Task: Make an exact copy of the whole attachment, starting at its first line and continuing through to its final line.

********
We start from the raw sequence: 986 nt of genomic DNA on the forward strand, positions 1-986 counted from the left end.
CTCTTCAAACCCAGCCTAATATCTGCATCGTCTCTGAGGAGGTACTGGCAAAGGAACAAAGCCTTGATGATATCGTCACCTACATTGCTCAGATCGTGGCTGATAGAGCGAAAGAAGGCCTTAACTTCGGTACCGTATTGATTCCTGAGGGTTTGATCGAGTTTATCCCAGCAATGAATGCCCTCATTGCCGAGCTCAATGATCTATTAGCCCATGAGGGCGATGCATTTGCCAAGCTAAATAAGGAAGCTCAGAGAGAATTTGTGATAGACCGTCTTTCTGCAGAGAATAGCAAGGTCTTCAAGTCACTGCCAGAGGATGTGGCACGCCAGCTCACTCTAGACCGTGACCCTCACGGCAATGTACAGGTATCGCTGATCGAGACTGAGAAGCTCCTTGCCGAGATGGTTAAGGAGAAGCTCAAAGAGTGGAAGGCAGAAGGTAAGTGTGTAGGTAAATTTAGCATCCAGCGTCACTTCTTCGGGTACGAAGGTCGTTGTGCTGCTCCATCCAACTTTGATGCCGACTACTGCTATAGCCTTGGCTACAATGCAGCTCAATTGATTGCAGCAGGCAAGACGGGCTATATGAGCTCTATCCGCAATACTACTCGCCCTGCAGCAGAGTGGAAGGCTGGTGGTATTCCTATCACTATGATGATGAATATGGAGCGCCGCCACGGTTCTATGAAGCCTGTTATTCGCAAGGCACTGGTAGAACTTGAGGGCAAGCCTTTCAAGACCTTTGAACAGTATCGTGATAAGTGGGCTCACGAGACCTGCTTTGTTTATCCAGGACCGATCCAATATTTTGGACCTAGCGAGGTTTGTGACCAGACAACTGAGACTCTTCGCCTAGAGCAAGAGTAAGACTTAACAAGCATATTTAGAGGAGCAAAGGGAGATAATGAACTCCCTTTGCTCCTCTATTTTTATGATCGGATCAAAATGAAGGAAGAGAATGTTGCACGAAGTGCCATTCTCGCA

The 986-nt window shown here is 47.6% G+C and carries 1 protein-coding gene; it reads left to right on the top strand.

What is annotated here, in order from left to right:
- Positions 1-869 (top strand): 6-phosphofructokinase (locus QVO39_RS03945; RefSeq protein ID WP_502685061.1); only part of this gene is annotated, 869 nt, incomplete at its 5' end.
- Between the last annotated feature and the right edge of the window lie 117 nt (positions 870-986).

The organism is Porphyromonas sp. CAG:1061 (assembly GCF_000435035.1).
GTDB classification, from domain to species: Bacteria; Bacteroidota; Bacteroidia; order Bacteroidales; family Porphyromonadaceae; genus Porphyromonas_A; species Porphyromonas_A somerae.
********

We start from the raw sequence: 986 nt of genomic DNA on the forward strand, positions 1-986 counted from the left end.
CTCTTCAAACCCAGCCTAATATCTGCATCGTCTCTGAGGAGGTACTGGCAAAGGAACAAAGCCTTGATGATATCGTCACCTACATTGCTCAGATCGTGGCTGATAGAGCGAAAGAAGGCCTTAACTTCGGTACCGTATTGATTCCTGAGGGTTTGATCGAGTTTATCCCAGCAATGAATGCCCTCATTGCCGAGCTCAATGATCTATTAGCCCATGAGGGCGATGCATTTGCCAAGCTAAATAAGGAAGCTCAGAGAGAATTTGTGATAGACCGTCTTTCTGCAGAGAATAGCAAGGTCTTCAAGTCACTGCCAGAGGATGTGGCACGCCAGCTCACTCTAGACCGTGACCCTCACGGCAATGTACAGGTATCGCTGATCGAGACTGAGAAGCTCCTTGCCGAGATGGTTAAGGAGAAGCTCAAAGAGTGGAAGGCAGAAGGTAAGTGTGTAGGTAAATTTAGCATCCAGCGTCACTTCTTCGGGTACGAAGGTCGTTGTGCTGCTCCATCCAACTTTGATGCCGACTACTGCTATAGCCTTGGCTACAATGCAGCTCAATTGATTGCAGCAGGCAAGACGGGCTATATGAGCTCTATCCGCAATACTACTCGCCCTGCAGCAGAGTGGAAGGCTGGTGGTATTCCTATCACTATGATGATGAATATGGAGCGCCGCCACGGTTCTATGAAGCCTGTTATTCGCAAGGCACTGGTAGAACTTGAGGGCAAGCCTTTCAAGACCTTTGAACAGTATCGTGATAAGTGGGCTCACGAGACCTGCTTTGTTTATCCAGGACCGATCCAATATTTTGGACCTAGCGAGGTTTGTGACCAGACAACTGAGACTCTTCGCCTAGAGCAAGAGTAAGACTTAACAAGCATATTTAGAGGAGCAAAGGGAGATAATGAACTCCCTTTGCTCCTCTATTTTTATGATCGGATCAAAATGAAGGAAGAGAATGTTGCACGAAGTGCCATTCTCGCA

The 986-nt window shown here is 47.6% G+C and carries 1 protein-coding gene; it reads left to right on the top strand.

What is annotated here, in order from left to right:
- Positions 1-869 (top strand): 6-phosphofructokinase (locus QVO39_RS03945; RefSeq protein ID WP_502685061.1); only part of this gene is annotated, 869 nt, incomplete at its 5' end.
- Between the last annotated feature and the right edge of the window lie 117 nt (positions 870-986).

The organism is Porphyromonas sp. CAG:1061 (assembly GCF_000435035.1).
GTDB classification, from domain to species: Bacteria; Bacteroidota; Bacteroidia; order Bacteroidales; family Porphyromonadaceae; genus Porphyromonas_A; species Porphyromonas_A somerae.